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My best guess is that genethlical is related to the stars and their study and has some connection with astrology. Even Google can't give a proper definition.

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    Where did you find this word? Link? Give the sentence in which it appears plus a link.
    – Mitch
    May 8, 2018 at 23:07
  • genethliac(al)” seems to be more common
    – herisson
    May 8, 2018 at 23:08

2 Answers 2

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The full-size Oxford English Dictionary (1971) does not include a separate entry for genethlical, but it does have entries for genethlic, genethliacal, and (the primary term) genethliac. Here is the OED's entry for the adjective form of this last word:

Genethliac a. and sb. Obs. Also genethliak, 7 -aque, -ake, 7–8, -ack. {Ultimately ad. Gr. γενεθλιακος belonging to one's birth or birthday (= γενεθλιος f. γενιθλη birth, breed, race, f. γεν- to bear, bring forth), whence late L. genethliac-us, F. généthliaque : from these the English forms are more immediately derived.} A. adj. Relating to the casting of nativities. Also, relating to a birthday. [Cited examples from 1616 through 1751 omitted.]

It follows that the phrase "genethlical astronomy" refers to astrology or horoscope casting—that is, to star- or constellation-based forecasting tied to one's birthdate. James Payn, Melibœus in London (1862) confirms this meaning:

Next door resided a genethlical astronomer. Meliboeus, who is proud of his acquaintance with the ancient classics, explained to me that this meant an astrologer ; and mighty convenient it must have been for any dramatic tyro, who had only to step around the corner to learn whether he was born to be "a star" or no.

(This excerpt also provides an interesting early instance of "a star" in the sense of "a theatrical sensation or matinee idol.")

Other early instances of genethlical in Google Books search results include a letter of October 14, 1793, from J. B. of Islington, published in The Astrologer's Magazine, and Philosophical Miscellany (1793) [combined snippets]:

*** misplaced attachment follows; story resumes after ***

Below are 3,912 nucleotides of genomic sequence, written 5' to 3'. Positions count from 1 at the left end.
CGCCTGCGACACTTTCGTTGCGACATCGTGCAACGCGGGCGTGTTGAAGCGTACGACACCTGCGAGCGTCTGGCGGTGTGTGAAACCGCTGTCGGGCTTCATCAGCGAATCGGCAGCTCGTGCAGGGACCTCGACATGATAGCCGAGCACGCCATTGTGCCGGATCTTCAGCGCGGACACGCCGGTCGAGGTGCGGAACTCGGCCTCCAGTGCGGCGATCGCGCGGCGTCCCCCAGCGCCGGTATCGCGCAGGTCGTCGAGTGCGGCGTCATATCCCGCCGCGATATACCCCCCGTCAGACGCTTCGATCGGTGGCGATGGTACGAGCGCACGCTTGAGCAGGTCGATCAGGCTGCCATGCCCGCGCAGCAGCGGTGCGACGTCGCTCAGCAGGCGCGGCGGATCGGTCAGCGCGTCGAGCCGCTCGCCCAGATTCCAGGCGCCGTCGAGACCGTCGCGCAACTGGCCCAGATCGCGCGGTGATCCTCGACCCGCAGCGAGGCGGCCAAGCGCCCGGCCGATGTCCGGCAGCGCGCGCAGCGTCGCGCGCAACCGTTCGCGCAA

As I shall send you, with a total indifference to names, whatever may be likely either to amuse or instruct the sidereal student, whether written by Gadbury, or Parker, or by Partridge, or any other of their adversaries, you will, no doubt, sometimes discover contradictions, and occasionally repetitions will unavoidably occur; yet I trust that the extracts I have selected will entertain your readers, familiarize the study of astrology, and to some such candid, inquisitive, and literate artist like Mercurius, furnish much useful matter to methodise and improve the genethlical art.

And from a letter dated March 10, 1812, from Plumsted, published in The Gentleman's Magazine (May 1812):

In a society I once belonged to, on an ill-natured dispute taking place about it [astrology], I proposed to investigate the genethlical part of this subject, by trying how far an aphorism relating to the eyes would hold good. It is said, the right eye of a man and the left eye of a woman the Sun rules, and the left eye of a man and right ye of a woman the Moon rules ; and when either of those bodies are in or near the meridian at the time of a person's birth, and are a few degrees Westward of Saturn or Mrs, the native will have a cast in the eye, which will incline inwards or towards the nose ; but if they have passed those bodies, and are a little to the Eastward, it will be outwards or from the nose. As far as I had opportunity of getting cases, this aphorism held good ; but, in order to show I was not mistaken, I proposed to have given me the period of births of twenty adult persons, one of which should have a remarkable defect in one eye, and the rest should have both eyes perfectly free from any such defect ; and if, by aphorism, I could point out the date of the defective person, and could repeat this as often as might be deemed needful for certainty ; I considered it would amount to a proof of the existence of Genethlical Astrology.

The upshot of all this is that genethlical is more precisely linked to birthdates than to stars, so it would seem to encompass numerological forms of birthdate-related augury as well as astrological forms; "genethlical astronomy (or astrology)," however, seems to refer more narrowly to the effects of planetary positions at one's birth on one's physiognomy and one's fate—and specifically on the casting of horoscopes on that basis and on the basis of the planets' subsequent positions.

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Genethlical Astrology, from this and others:

The Guide to Astrology Containing a New and Complete System of Directions in Genethlical Astrology, Vol. II Amazon

genethliac collins noun

  1. Also: a genethliacon. a birthday poem.
  2. astrology a person who casts horoscopes. adjective also: genethliacal

Some choose to drop an "a"!

Used Rarely. genethliac is in the lower 50% of commonly used words in the Collins dictionary

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